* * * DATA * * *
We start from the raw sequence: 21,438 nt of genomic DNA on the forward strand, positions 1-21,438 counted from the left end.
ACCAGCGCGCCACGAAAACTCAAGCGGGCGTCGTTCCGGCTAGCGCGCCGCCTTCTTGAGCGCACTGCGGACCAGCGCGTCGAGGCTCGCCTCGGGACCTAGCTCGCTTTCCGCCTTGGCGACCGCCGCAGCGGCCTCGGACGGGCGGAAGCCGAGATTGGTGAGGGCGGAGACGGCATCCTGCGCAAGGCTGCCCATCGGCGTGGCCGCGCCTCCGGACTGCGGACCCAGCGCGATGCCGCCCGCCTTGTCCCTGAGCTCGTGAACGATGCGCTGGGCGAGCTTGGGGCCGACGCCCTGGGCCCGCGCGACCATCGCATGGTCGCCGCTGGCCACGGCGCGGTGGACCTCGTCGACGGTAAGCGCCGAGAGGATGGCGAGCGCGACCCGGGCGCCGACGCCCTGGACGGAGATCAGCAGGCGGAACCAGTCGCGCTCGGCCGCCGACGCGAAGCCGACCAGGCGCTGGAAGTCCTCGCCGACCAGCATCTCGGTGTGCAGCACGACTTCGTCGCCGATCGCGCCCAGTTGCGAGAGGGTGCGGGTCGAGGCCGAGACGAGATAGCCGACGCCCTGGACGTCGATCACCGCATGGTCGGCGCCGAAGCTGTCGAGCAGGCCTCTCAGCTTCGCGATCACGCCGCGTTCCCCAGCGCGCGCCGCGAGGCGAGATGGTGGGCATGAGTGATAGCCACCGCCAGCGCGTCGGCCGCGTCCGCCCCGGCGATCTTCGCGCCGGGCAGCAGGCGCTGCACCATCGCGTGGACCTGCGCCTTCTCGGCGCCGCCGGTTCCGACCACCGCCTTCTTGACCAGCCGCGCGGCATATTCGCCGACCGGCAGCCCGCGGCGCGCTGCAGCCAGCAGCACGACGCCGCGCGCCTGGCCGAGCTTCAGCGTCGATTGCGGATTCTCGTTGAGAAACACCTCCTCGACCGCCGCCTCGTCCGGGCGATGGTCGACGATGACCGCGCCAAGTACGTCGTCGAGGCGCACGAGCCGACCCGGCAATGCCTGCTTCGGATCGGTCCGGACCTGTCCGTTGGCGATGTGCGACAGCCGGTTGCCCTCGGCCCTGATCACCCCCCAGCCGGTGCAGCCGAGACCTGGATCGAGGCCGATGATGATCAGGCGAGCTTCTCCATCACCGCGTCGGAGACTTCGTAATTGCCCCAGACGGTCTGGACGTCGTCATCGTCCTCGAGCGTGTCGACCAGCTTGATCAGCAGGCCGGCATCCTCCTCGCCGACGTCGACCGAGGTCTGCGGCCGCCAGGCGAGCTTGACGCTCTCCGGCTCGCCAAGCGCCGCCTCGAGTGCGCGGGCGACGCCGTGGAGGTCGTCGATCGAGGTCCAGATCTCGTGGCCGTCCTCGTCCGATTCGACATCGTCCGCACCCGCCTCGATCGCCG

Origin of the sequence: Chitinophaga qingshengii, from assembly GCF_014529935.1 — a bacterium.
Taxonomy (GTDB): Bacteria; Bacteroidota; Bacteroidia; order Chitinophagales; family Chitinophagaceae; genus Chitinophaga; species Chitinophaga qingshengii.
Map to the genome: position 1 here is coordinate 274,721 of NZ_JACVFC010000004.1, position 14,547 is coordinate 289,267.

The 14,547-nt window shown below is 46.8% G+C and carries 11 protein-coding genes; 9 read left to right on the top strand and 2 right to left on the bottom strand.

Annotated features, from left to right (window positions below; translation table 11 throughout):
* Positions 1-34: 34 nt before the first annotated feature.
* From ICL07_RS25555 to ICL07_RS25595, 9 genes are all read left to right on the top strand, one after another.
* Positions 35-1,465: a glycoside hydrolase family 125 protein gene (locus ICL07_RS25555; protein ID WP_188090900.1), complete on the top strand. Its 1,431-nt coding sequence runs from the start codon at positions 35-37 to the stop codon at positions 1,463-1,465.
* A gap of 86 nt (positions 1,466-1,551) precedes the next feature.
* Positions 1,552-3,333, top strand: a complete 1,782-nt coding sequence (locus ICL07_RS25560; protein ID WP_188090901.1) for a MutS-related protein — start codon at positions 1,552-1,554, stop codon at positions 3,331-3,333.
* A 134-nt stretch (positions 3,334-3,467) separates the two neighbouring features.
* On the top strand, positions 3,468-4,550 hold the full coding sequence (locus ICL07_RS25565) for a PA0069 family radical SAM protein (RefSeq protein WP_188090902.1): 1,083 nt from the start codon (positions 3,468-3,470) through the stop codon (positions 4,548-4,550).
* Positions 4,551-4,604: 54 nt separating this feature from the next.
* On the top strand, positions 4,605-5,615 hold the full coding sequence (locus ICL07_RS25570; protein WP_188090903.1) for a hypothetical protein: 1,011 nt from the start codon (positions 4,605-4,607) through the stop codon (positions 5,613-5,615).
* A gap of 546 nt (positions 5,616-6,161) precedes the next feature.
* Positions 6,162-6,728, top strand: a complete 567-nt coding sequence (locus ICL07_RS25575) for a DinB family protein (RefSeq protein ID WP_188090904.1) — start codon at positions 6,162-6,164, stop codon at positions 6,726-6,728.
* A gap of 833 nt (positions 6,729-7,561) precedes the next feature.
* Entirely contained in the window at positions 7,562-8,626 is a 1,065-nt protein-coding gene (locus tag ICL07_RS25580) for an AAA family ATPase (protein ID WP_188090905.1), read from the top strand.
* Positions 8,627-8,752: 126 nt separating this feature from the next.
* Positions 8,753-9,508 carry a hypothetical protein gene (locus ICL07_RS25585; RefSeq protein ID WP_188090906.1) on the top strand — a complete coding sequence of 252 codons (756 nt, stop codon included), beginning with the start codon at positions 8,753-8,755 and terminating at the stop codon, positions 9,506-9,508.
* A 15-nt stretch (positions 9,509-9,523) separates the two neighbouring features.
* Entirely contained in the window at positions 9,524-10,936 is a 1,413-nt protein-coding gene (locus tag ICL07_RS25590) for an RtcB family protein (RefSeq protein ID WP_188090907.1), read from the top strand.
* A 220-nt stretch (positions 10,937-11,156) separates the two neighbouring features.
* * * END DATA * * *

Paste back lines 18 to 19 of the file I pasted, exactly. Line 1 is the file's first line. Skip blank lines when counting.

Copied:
* Positions 6,162-6,728, top strand: a complete 567-nt coding sequence (locus ICL07_RS25575) for a DinB family protein (RefSeq protein ID WP_188090904.1) — start codon at positions 6,162-6,164, stop codon at positions 6,726-6,728.
* A gap of 833 nt (positions 6,729-7,561) precedes the next feature.